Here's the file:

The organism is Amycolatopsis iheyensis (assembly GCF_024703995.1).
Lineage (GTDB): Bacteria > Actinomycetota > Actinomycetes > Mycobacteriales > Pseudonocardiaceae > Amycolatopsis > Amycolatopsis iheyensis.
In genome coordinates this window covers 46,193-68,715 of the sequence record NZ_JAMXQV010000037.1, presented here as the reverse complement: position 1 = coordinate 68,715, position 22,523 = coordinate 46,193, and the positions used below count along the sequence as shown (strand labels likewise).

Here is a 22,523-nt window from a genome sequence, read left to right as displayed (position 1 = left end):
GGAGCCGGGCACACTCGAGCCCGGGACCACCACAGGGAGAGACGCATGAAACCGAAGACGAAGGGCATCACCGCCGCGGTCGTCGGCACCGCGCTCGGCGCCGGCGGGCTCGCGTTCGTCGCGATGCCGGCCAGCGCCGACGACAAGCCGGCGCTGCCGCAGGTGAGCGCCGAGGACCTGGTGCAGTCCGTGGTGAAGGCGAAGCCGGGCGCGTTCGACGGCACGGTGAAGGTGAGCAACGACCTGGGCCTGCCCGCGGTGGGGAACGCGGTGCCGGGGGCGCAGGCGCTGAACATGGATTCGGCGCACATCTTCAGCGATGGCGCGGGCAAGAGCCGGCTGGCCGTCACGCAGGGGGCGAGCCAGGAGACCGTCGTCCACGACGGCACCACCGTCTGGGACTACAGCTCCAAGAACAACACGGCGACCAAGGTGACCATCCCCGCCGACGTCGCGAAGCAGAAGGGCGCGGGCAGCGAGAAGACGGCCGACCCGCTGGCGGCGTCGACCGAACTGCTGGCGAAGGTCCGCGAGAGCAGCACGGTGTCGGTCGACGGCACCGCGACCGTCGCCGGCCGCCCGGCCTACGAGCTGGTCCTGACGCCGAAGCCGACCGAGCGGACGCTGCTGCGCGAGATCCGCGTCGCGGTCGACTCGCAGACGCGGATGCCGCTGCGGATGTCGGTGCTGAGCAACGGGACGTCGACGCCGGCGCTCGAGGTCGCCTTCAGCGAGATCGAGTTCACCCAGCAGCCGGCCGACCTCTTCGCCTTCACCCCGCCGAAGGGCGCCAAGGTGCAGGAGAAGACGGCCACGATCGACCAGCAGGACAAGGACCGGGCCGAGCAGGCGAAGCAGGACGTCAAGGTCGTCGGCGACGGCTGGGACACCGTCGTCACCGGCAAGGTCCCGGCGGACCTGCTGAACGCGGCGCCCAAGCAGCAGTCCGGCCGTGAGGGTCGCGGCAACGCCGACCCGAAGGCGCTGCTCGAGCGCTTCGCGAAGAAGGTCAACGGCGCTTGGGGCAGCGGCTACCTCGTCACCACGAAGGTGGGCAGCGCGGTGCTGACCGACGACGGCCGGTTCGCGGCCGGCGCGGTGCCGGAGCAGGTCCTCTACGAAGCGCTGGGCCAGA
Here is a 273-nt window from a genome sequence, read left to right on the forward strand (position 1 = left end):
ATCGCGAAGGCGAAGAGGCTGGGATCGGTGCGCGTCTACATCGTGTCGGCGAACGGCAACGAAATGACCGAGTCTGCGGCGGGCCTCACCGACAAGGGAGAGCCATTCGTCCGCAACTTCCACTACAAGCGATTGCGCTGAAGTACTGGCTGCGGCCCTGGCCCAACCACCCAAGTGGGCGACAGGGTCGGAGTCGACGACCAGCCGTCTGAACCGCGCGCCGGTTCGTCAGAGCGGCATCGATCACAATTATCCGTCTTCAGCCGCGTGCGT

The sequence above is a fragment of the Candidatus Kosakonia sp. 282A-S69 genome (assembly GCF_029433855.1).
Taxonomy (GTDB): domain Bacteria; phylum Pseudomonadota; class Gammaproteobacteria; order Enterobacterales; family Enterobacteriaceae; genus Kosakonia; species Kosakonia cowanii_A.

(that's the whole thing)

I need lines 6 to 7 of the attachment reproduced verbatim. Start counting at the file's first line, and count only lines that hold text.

Here is a 273-nt window from a genome sequence, read left to right on the forward strand (position 1 = left end):
ATCGCGAAGGCGAAGAGGCTGGGATCGGTGCGCGTCTACATCGTGTCGGCGAACGGCAACGAAATGACCGAGTCTGCGGCGGGCCTCACCGACAAGGGAGAGCCATTCGTCCGCAACTTCCACTACAAGCGATTGCGCTGAAGTACTGGCTGCGGCCCTGGCCCAACCACCCAAGTGGGCGACAGGGTCGGAGTCGACGACCAGCCGTCTGAACCGCGCGCCGGTTCGTCAGAGCGGCATCGATCACAATTATCCGTCTTCAGCCGCGTGCGT